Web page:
Cold therapy, no meat, Novak Djokovic podcasts – how Millwall keeper seeks marginal gains

COLD baths three times a day, no meat or dairy, a celery drink for breakfast, breathing techniques.

Bartosz Bialkowski is leaving no stone unturned to ensure that, at the age of 34, his body recovers from the rigours of a 46-game Championship season.

“I’m not sure if you have heard about a guy called Wim Hof,” Bialkowski asks NewsAtDen.

Hof – nicknamed The Iceman – is a Dutch extreme athlete who has set several records of endurance including the farthest swim under ice. He is an advocate of the benefits of cold therapy and meditation.

“I take cold baths every day,” Bialkowski says. “First thing in the morning I’m jumping into a cold bath. Obviously after training and then in the evening as well.

“There are breathing techniques that are very good for your body.

“I listened to a Novak Djokovic podcast with Wim Hof. It was interesting, if you get a chance you can listen to it.”

Bialkowski is on his own endurance run of a kind, 116 consecutive league games since the start of the 2019-20 season.

If he doesn’t miss a game for the rest of this campaign he will move past European Cup winner Alex Stepney (138) on the last day.

David Forde (141) will then be the only one left in his sights.

“I want to keep going,” Bialkowski says. “I want to play as long as I can and still improve on a daily basis. I’m still enjoying it.

“Obviously Fordey is a Millwall legend. I played against him a few times. He was always very professional, he was a very good keeper.

“So it’s something I can be proud of if I carry on like that. Let’s see what happens.”

Bialkowski, who will be 35 in July, has held off competition from George Long this season, with the former Hull City stopper limited to four appearances for the Lions in the EFL Cup and FA Cup.

If Millwall recruit another goalkeeper in the summer he will have his work cut out to match the lengths Bialkowski goes to off the pitch.

He doesn’t eat anything for breakfast. Instead he makes a celery juice. Bialkowski is a dab hand in the kitchen and for Christmas made a traditional Polish dish.

Some people who don’t eat meat can overdo it on the carbohydrates – pasta, potatoes, bread – to compensate.

Bialkowski has worked out his own routine around his diet.

“I skip breakfast sometimes. I do kind of like fasting, I think that’s very good for your body,” he says.

“It’s normal lunch at the training ground. They know I’m vegan, there are a couple of other vegans at the training ground as well. It’s a balance between carbs, veg and protein. There’s a lot of chickpeas, all kinds of beans, soya. Then protein shakes after the training sessions.

“Dinner at home, I love to cook. I enjoy it so I’m always trying to find some nice vegan recipes.

“I’ve got a favourite, but maybe it’s not the healthiest option. It’s one I cooked for our Christmas Eve dinner. It’s called pierogi, it’s like a dumpling. I made it with sauerkraut (fermented raw cabbage) and mushrooms. It’s very nice, it’s something I’ve always loved. I do it once a year on Christmas Eve, it’s a traditional Christmas Eve dish for us.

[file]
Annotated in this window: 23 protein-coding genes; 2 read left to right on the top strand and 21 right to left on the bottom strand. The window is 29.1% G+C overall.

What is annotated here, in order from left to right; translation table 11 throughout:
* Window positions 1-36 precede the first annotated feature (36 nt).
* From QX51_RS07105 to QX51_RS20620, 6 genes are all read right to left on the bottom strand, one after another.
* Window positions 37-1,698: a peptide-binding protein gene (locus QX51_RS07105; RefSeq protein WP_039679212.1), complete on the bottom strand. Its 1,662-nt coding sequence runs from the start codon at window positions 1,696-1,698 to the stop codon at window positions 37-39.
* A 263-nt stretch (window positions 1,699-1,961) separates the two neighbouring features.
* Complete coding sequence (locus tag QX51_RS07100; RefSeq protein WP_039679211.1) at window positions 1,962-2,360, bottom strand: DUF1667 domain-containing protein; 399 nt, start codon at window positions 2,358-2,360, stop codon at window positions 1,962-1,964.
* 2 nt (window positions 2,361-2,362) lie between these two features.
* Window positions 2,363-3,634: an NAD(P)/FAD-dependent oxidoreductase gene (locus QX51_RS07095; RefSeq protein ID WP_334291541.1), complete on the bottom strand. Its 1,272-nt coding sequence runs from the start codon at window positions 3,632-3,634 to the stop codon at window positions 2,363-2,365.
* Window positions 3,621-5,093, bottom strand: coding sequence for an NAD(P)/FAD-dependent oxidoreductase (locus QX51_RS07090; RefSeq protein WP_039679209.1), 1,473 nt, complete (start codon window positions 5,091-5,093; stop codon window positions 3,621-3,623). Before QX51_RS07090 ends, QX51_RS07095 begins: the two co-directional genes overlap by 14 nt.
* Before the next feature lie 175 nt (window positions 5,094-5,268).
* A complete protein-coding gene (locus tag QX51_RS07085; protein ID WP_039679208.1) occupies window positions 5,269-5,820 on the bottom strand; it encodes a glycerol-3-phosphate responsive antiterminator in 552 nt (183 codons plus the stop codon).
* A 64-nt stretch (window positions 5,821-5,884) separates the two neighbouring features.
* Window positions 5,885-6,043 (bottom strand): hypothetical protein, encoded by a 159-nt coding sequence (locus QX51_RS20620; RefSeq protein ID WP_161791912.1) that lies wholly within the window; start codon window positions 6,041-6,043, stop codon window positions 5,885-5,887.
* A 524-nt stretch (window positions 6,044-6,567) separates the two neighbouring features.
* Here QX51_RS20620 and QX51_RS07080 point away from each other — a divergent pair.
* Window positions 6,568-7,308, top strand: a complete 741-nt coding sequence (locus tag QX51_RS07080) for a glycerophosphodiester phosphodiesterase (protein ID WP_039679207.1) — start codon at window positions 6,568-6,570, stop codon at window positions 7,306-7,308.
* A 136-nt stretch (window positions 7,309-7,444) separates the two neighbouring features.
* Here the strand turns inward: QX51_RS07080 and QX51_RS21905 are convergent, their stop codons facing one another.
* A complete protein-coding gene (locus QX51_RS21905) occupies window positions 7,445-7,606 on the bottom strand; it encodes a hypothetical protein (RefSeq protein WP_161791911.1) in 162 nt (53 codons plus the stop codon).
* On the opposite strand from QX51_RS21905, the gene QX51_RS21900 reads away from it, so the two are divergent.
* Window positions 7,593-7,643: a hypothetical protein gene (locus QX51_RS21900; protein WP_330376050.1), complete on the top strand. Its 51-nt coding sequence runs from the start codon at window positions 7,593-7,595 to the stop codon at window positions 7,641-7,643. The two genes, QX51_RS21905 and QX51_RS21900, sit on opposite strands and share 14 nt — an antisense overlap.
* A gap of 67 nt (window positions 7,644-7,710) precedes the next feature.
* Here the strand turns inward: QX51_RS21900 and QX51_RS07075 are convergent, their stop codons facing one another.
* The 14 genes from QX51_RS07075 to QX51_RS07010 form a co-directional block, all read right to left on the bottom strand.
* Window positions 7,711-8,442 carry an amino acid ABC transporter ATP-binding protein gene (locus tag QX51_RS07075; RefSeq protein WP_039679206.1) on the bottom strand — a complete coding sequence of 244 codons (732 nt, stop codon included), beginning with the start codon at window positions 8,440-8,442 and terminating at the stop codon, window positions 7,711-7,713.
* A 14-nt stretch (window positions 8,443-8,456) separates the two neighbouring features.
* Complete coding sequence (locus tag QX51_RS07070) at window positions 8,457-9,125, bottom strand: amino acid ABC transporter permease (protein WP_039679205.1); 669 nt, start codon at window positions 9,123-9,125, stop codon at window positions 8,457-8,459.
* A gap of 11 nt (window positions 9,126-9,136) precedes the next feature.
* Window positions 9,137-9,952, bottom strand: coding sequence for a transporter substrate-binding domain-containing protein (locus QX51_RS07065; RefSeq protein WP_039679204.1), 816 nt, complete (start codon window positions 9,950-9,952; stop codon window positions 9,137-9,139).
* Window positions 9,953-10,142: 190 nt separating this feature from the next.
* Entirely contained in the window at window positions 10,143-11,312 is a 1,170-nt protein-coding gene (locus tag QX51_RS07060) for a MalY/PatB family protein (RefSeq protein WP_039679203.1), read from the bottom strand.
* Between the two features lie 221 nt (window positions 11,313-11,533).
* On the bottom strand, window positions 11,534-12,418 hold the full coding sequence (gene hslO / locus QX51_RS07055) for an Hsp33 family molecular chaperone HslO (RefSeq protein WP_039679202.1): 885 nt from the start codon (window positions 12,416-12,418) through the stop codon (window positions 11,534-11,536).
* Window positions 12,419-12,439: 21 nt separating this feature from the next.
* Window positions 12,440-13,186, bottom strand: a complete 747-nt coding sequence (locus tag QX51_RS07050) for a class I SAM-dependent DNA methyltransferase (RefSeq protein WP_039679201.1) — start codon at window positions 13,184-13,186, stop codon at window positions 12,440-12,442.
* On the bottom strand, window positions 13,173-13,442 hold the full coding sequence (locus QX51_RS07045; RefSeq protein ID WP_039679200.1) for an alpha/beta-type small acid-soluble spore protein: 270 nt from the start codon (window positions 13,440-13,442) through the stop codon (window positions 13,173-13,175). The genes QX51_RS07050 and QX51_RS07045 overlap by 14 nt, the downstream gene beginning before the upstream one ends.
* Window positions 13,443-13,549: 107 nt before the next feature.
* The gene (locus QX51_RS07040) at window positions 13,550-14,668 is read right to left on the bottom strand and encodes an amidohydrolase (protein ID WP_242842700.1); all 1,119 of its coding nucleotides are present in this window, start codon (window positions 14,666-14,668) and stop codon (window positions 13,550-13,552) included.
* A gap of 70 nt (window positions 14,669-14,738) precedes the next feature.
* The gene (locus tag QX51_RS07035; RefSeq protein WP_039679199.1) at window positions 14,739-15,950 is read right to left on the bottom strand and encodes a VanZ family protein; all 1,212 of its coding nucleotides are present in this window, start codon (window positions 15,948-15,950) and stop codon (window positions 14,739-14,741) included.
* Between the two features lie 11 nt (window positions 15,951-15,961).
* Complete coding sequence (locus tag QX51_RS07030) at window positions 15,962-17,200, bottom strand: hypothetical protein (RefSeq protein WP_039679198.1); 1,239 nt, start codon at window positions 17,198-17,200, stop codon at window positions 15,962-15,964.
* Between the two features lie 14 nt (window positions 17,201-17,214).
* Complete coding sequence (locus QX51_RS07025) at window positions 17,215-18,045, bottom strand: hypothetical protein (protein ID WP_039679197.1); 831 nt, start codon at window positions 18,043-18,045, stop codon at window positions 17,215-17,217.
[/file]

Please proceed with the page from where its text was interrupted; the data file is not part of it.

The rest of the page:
“Going vegan, sometimes you have to be careful as well. At the beginning I was kind of like, not struggling, but finding myself eating too many carbs.

“But I’m getting there, I think I’ve found a balance. I feel good and I can’t see myself going back now eating meat again, to be honest.”

Bartosz Bialkowski makes a superb save

Does he not find he lacks energy for intense training sessions having not eaten breakfast?

“I just have a cup of tea, water and that’s it, really. I’m not struggling to find energy for training,” Bialkowski says. “This is something that I’ve been doing for a while now. I just feel better.”

On the training pitch, there is a new generation coming through that, though they might make Bialkowski feel old, bring that energy and freshness of youth.

Bialkowski moved to England for the first time and signed for Southampton two weeks before Zak Lovelace was born. They were team-mates for the first time in Millwall’s 1-0 win at Coventry last month.

Nana Boateng, 19, made his debut last weekend against Crystal Palace, following academy graduates Danny McNamara and Billy Mitchell into the team.

Bialkowski has enjoyed the integration of the likes of Lovelace and Boateng into the senior squad.

“Absolutely, they are very talented young boys,” he says. “They trained with us a couple of times before the Coventry game. It was great to see, they showed quality and the gaffer trusted them to put them into the team.

“They’ve got lots of energy, lots of talent and are keen to work hard. You love to see those kinds of things from the young boys.

“[Lovelace] is very talented and very strong as well for a 15-, 16-year-old boy. He scored again for the under-23s on Monday. He’s got very good potential. I’ve faced him a couple of times, he’s got a very bright future.”

Those youngsters are unlikely to be involved this Saturday against Nottingham Forest as Millwall get players back from injury and periods of self-isolation after positive Covid-19 results.

But Bialkowski is set to make it an unbroken 117 league appearances in a row when he returns in place of Long.

Bialkowski knows the pressure is on, with the Lions having fallen seven points off sixth place.

He has no problem with that.

“There’s always pressure. It’s a professional game. You learn to live with the pressure,” Bialkowski says.

“But as you say we’re seven points off the play-offs and if we want to achieve something we need to go on a winning streak. Hopefully that will start with the next game.”

Image: Millwall FC 

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John Kelly